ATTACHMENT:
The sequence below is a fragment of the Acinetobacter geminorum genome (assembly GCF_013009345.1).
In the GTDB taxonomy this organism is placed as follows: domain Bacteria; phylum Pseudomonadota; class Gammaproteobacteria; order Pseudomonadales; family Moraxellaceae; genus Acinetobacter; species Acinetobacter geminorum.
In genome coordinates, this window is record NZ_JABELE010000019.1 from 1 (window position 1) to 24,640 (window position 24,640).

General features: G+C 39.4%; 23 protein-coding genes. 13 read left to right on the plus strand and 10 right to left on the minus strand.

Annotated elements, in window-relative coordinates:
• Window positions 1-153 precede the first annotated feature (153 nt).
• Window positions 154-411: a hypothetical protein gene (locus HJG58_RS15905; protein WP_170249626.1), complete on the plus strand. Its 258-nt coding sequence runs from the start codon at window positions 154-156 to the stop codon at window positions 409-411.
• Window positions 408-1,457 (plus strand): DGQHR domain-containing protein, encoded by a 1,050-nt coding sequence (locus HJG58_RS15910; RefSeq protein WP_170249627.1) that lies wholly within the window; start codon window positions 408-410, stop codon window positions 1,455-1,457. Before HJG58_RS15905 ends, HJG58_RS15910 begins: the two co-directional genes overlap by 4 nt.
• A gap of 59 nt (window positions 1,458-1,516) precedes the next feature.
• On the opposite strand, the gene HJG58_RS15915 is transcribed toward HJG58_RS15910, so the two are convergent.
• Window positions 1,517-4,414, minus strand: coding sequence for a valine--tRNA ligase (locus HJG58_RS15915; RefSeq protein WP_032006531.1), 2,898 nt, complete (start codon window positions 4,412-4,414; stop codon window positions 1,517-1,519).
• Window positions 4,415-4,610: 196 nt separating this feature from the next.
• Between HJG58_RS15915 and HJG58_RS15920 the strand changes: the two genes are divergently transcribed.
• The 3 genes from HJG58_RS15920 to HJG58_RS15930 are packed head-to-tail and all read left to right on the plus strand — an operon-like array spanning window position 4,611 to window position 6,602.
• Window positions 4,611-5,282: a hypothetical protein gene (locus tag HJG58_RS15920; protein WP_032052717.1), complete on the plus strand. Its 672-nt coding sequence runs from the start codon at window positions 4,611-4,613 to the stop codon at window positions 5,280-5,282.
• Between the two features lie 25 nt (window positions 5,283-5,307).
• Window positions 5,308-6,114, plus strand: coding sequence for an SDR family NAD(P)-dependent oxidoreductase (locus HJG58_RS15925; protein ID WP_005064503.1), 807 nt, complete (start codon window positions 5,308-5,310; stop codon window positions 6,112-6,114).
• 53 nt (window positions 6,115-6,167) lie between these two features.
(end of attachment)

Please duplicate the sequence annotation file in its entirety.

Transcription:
The sequence below is a fragment of the Acinetobacter geminorum genome (assembly GCF_013009345.1).
In the GTDB taxonomy this organism is placed as follows: domain Bacteria; phylum Pseudomonadota; class Gammaproteobacteria; order Pseudomonadales; family Moraxellaceae; genus Acinetobacter; species Acinetobacter geminorum.
In genome coordinates, this window is record NZ_JABELE010000019.1 from 1 (window position 1) to 24,640 (window position 24,640).

General features: G+C 39.4%; 23 protein-coding genes. 13 read left to right on the plus strand and 10 right to left on the minus strand.

Annotated elements, in window-relative coordinates:
• Window positions 1-153 precede the first annotated feature (153 nt).
• Window positions 154-411: a hypothetical protein gene (locus HJG58_RS15905; protein WP_170249626.1), complete on the plus strand. Its 258-nt coding sequence runs from the start codon at window positions 154-156 to the stop codon at window positions 409-411.
• Window positions 408-1,457 (plus strand): DGQHR domain-containing protein, encoded by a 1,050-nt coding sequence (locus HJG58_RS15910; RefSeq protein WP_170249627.1) that lies wholly within the window; start codon window positions 408-410, stop codon window positions 1,455-1,457. Before HJG58_RS15905 ends, HJG58_RS15910 begins: the two co-directional genes overlap by 4 nt.
• A gap of 59 nt (window positions 1,458-1,516) precedes the next feature.
• On the opposite strand, the gene HJG58_RS15915 is transcribed toward HJG58_RS15910, so the two are convergent.
• Window positions 1,517-4,414, minus strand: coding sequence for a valine--tRNA ligase (locus HJG58_RS15915; RefSeq protein WP_032006531.1), 2,898 nt, complete (start codon window positions 4,412-4,414; stop codon window positions 1,517-1,519).
• Window positions 4,415-4,610: 196 nt separating this feature from the next.
• Between HJG58_RS15915 and HJG58_RS15920 the strand changes: the two genes are divergently transcribed.
• The 3 genes from HJG58_RS15920 to HJG58_RS15930 are packed head-to-tail and all read left to right on the plus strand — an operon-like array spanning window position 4,611 to window position 6,602.
• Window positions 4,611-5,282: a hypothetical protein gene (locus tag HJG58_RS15920; protein WP_032052717.1), complete on the plus strand. Its 672-nt coding sequence runs from the start codon at window positions 4,611-4,613 to the stop codon at window positions 5,280-5,282.
• Between the two features lie 25 nt (window positions 5,283-5,307).
• Window positions 5,308-6,114, plus strand: coding sequence for an SDR family NAD(P)-dependent oxidoreductase (locus HJG58_RS15925; protein ID WP_005064503.1), 807 nt, complete (start codon window positions 5,308-5,310; stop codon window positions 6,112-6,114).
• 53 nt (window positions 6,115-6,167) lie between these two features.